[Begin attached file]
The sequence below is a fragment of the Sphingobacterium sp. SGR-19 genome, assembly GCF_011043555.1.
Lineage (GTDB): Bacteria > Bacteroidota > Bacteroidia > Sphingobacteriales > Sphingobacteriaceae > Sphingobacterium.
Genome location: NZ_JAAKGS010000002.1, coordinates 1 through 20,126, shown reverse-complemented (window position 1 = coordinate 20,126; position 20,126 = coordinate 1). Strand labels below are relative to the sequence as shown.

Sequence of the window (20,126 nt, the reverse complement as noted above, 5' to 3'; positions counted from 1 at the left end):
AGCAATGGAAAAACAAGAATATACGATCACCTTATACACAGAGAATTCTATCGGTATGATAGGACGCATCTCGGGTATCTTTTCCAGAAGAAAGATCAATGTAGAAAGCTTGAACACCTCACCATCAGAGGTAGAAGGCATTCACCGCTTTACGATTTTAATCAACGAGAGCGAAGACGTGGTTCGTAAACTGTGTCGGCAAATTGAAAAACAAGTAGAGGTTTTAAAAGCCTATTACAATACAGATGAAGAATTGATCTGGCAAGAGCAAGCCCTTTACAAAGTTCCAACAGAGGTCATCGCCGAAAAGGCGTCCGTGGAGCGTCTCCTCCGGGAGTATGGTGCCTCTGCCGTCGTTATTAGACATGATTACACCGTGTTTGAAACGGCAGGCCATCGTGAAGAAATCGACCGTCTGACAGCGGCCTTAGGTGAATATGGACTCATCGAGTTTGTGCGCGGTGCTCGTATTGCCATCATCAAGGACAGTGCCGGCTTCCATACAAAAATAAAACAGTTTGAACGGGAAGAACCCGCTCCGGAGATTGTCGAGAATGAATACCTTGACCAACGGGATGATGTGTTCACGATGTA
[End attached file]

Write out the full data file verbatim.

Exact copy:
The sequence below is a fragment of the Sphingobacterium sp. SGR-19 genome, assembly GCF_011043555.1.
Lineage (GTDB): Bacteria > Bacteroidota > Bacteroidia > Sphingobacteriales > Sphingobacteriaceae > Sphingobacterium.
Genome location: NZ_JAAKGS010000002.1, coordinates 1 through 20,126, shown reverse-complemented (window position 1 = coordinate 20,126; position 20,126 = coordinate 1). Strand labels below are relative to the sequence as shown.

Sequence of the window (20,126 nt, the reverse complement as noted above, 5' to 3'; positions counted from 1 at the left end):
AGCAATGGAAAAACAAGAATATACGATCACCTTATACACAGAGAATTCTATCGGTATGATAGGACGCATCTCGGGTATCTTTTCCAGAAGAAAGATCAATGTAGAAAGCTTGAACACCTCACCATCAGAGGTAGAAGGCATTCACCGCTTTACGATTTTAATCAACGAGAGCGAAGACGTGGTTCGTAAACTGTGTCGGCAAATTGAAAAACAAGTAGAGGTTTTAAAAGCCTATTACAATACAGATGAAGAATTGATCTGGCAAGAGCAAGCCCTTTACAAAGTTCCAACAGAGGTCATCGCCGAAAAGGCGTCCGTGGAGCGTCTCCTCCGGGAGTATGGTGCCTCTGCCGTCGTTATTAGACATGATTACACCGTGTTTGAAACGGCAGGCCATCGTGAAGAAATCGACCGTCTGACAGCGGCCTTAGGTGAATATGGACTCATCGAGTTTGTGCGCGGTGCTCGTATTGCCATCATCAAGGACAGTGCCGGCTTCCATACAAAAATAAAACAGTTTGAACGGGAAGAACCCGCTCCGGAGATTGTCGAGAATGAATACCTTGACCAACGGGATGATGTGTTCACGATGTA